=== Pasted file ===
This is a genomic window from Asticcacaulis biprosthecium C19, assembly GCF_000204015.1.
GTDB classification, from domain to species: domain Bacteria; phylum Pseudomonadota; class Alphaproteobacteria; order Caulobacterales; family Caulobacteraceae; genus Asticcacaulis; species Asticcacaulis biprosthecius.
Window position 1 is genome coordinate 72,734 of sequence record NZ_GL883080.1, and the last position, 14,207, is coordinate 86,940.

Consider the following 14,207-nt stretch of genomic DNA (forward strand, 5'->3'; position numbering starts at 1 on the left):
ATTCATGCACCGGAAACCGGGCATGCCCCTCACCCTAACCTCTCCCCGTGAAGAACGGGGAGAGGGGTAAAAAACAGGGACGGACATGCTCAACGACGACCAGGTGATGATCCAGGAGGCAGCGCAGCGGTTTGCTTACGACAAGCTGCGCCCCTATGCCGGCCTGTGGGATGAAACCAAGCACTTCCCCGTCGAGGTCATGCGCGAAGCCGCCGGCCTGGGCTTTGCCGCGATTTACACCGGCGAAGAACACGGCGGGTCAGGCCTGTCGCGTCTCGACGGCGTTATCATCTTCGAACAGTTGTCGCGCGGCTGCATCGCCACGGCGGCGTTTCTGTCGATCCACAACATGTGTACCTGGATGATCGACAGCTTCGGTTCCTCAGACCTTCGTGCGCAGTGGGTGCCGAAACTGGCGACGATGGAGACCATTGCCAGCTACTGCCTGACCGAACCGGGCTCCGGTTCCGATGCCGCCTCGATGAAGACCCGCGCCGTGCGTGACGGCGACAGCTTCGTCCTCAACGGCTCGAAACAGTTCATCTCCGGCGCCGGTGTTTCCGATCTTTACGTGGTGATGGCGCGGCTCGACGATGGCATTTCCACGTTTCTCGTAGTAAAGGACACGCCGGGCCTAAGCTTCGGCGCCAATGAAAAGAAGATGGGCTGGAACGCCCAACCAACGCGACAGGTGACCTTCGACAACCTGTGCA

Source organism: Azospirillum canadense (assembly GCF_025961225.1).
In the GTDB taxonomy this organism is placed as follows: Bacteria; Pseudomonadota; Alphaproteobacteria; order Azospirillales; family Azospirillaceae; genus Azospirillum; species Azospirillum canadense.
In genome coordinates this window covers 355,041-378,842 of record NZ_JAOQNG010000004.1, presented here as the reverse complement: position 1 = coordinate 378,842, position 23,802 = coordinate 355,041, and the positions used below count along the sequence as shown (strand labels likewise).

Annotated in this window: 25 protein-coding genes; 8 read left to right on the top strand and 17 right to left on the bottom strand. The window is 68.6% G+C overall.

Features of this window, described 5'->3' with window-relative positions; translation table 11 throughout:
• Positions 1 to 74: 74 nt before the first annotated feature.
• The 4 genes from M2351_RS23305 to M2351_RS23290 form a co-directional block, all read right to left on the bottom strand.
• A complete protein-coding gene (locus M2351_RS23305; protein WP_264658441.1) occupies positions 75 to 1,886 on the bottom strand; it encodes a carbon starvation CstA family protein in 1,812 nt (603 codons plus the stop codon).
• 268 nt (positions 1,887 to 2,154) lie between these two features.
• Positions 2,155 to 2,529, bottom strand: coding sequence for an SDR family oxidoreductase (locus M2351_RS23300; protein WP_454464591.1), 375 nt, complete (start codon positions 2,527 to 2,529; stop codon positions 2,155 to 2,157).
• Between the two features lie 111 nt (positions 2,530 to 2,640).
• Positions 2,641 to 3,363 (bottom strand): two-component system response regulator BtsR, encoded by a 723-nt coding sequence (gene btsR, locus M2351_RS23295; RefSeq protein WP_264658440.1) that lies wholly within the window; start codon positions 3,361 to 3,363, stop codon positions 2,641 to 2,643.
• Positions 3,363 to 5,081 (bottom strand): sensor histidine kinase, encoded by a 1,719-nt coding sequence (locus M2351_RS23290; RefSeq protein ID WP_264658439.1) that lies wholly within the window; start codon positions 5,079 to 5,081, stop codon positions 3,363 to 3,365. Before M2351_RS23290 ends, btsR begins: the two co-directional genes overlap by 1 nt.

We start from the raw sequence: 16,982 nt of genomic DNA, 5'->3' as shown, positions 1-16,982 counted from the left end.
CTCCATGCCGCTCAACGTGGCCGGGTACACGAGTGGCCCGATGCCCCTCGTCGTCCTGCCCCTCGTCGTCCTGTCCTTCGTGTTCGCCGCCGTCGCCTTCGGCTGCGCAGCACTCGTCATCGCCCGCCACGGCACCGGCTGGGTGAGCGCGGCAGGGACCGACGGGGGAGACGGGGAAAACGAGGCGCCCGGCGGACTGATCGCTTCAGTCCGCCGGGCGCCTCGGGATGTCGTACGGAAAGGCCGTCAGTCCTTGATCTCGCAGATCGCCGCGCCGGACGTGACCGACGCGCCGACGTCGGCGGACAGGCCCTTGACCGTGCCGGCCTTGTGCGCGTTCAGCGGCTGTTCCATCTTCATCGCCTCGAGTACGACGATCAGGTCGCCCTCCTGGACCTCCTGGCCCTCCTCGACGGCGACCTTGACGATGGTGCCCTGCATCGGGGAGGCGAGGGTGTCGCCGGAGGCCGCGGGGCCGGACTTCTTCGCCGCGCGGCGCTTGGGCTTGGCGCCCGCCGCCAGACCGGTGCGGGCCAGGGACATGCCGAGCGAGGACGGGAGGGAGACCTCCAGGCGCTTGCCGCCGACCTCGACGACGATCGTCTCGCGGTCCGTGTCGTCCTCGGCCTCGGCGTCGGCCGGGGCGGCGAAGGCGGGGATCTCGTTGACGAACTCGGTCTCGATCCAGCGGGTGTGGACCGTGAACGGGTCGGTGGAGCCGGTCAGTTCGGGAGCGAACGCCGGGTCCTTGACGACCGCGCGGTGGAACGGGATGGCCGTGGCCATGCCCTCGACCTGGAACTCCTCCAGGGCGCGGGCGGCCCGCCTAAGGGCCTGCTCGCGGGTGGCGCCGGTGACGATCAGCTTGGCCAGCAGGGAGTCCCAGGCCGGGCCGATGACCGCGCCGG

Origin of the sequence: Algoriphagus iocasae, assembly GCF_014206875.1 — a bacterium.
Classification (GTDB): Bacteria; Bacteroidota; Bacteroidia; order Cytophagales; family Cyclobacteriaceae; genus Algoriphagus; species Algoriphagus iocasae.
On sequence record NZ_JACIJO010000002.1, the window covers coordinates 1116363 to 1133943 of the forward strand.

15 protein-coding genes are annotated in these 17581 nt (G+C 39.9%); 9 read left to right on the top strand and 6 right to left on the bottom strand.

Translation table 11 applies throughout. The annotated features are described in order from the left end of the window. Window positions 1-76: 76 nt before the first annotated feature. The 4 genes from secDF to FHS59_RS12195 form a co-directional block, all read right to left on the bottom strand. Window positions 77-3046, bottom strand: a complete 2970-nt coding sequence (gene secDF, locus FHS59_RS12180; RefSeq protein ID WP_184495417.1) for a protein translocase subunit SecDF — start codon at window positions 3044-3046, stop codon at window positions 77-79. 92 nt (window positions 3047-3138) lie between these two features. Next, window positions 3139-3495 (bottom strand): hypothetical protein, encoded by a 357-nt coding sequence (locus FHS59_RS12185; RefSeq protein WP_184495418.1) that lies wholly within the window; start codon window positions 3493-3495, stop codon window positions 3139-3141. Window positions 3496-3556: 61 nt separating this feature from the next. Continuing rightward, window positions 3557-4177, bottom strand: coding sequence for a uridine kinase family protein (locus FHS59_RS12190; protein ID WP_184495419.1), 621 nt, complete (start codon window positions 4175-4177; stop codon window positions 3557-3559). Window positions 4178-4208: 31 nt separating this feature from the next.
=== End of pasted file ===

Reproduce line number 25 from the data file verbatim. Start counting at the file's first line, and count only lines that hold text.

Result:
Translation table 11 applies throughout. The annotated features are described in order from the left end of the window. Window positions 1-76: 76 nt before the first annotated feature. The 4 genes from secDF to FHS59_RS12195 form a co-directional block, all read right to left on the bottom strand. Window positions 77-3046, bottom strand: a complete 2970-nt coding sequence (gene secDF, locus FHS59_RS12180; RefSeq protein ID WP_184495417.1) for a protein translocase subunit SecDF — start codon at window positions 3044-3046, stop codon at window positions 77-79. 92 nt (window positions 3047-3138) lie between these two features. Next, window positions 3139-3495 (bottom strand): hypothetical protein, encoded by a 357-nt coding sequence (locus FHS59_RS12185; RefSeq protein WP_184495418.1) that lies wholly within the window; start codon window positions 3493-3495, stop codon window positions 3139-3141. Window positions 3496-3556: 61 nt separating this feature from the next. Continuing rightward, window positions 3557-4177, bottom strand: coding sequence for a uridine kinase family protein (locus FHS59_RS12190; protein ID WP_184495419.1), 621 nt, complete (start codon window positions 4175-4177; stop codon window positions 3557-3559). Window positions 4178-4208: 31 nt separating this feature from the next.